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My final love offering

At the start of Dying Matters Awareness Week, Ann Clifford shares the importance of preparing for death well – and how she made her own preparations this year.

Can I be honest? At the onset of Covid-19 and the rampant nature of the illness that has afflicted people so cruelly, I thought this could be the year I die.

Having written a book about dying and death (Time to Live: The Beginner’s Guide to Saying Goodbye published in 2017 by Instant Apostle) I determined I would prepare well. I didn’t want my children left with a mess to clear up if either or both of us died.

Our wills were lamentably old. Since making them our two had married, and each produced two grandchildren. I had meant to sort them; now I determined to.

On the phone our solicitor talked us through executors, charities we’d like to donate to, what percentage each recipient should receive etc. We covered various ‘what if’ scenarios. If I died first, if my husband did. If my son died what provision for his widow, his children, the same for my daughter. Completed, our wills are now simple, clear and direct.

I filled out an Advance Decision. This makes my wishes known regarding my health and wellbeing. For example, the minimum physical condition I would require to be resuscitated. The fear of death shrouds our country, our whole world, in these times. For me, death is not the worst thing that could happen.

Not about me

I don’t believe my dying is about me; rather it’s about the people I leave behind. My legacy to them is for them to know how passionately I love them and cheer them on. How grateful to God and blessed I am with their presence in my life. However, I can leave relishing the fact I will see face to face the person I have loved for decades.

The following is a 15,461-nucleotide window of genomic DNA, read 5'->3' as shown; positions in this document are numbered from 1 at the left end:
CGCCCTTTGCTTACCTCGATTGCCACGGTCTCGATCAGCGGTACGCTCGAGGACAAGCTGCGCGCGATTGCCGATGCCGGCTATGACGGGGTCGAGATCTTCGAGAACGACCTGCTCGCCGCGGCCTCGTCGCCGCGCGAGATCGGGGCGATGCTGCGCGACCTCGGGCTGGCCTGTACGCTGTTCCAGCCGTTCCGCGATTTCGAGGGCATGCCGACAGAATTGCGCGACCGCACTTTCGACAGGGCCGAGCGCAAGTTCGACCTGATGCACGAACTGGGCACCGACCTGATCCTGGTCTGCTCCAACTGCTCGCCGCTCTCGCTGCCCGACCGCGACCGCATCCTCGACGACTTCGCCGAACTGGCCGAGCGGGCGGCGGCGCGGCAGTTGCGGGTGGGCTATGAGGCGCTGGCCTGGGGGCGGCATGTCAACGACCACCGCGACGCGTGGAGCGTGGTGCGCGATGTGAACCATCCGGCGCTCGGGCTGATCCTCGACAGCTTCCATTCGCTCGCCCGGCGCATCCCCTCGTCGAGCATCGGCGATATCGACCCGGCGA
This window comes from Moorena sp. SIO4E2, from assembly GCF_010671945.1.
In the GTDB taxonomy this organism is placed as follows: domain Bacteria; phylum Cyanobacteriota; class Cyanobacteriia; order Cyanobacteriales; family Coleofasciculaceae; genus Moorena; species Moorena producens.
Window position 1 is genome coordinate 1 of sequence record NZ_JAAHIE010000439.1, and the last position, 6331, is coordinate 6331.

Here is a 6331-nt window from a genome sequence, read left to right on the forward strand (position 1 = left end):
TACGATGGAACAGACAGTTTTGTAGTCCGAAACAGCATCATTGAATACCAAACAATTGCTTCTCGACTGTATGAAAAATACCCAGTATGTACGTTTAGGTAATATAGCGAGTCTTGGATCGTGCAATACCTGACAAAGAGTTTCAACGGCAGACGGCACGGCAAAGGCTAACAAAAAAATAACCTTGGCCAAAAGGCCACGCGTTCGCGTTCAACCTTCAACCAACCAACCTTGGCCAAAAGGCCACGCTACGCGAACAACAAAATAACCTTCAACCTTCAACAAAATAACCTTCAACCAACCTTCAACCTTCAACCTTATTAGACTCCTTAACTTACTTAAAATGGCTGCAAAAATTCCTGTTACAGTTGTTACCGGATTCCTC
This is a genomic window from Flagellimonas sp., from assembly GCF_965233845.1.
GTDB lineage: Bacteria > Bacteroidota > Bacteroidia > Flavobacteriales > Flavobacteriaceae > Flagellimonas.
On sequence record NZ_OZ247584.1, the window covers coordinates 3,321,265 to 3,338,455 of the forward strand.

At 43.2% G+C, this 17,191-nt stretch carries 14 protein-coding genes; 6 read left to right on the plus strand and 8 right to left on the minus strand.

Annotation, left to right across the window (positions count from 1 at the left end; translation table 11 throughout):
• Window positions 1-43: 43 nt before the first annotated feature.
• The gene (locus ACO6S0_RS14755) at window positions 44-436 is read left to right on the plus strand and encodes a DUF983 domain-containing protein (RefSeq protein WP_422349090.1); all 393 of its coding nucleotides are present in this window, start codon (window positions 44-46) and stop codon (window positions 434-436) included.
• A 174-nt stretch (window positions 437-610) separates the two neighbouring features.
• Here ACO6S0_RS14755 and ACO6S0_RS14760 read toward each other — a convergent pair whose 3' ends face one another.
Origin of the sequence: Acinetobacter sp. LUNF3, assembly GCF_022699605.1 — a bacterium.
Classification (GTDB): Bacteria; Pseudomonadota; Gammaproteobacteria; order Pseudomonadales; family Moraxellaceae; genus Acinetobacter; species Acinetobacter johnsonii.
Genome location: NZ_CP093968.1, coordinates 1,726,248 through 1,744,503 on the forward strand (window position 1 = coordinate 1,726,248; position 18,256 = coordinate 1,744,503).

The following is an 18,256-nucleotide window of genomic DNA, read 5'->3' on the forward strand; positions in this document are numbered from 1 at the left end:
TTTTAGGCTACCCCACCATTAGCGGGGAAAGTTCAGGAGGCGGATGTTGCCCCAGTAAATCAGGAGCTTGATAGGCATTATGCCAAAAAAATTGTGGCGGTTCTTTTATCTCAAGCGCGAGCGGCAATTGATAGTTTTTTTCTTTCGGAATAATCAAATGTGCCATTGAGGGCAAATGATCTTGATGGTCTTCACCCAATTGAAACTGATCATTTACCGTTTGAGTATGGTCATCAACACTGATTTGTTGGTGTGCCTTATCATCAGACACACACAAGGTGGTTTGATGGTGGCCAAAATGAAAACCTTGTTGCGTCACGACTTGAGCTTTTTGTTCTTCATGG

In the file I have prepared I have included where I wish to be buried; how I would like people not to wear black; that I want them to remember good times. I have also provided other information, such as a list of my passwords. The books on Amazon Kindle remain available to them as an inheritance.

My will also gives them Power of Attorney, so, if I am unable, my children, not the medical profession, have the authority to let me die, if that is the best for me.

When I die they should face no surprises, no unnecessary decisions, but remain free to say goodbye well, to grieve and smile – this my final love offering to them. To remember separation is for a time, and look forward, in faith, to seeing each other again.

We have always talked to our children about our deaths. It’s good to do it when there’s no sense of emergency. When they started divvying up our pictures, we all laughed.

We got Covid, and it was dreadful, but we came through. Many haven’t, and scores remain afflicted. I am so sorry for how much this horrible disease has stolen from so many of us. But we have time to live. We can be brave and live well.

Dying Matters Awareness Week is run by Dying Matters, a coalition that works with partners to break down the stigma that surrounds death and dying. This year the focus is “the importance of being in a good place to die”. 

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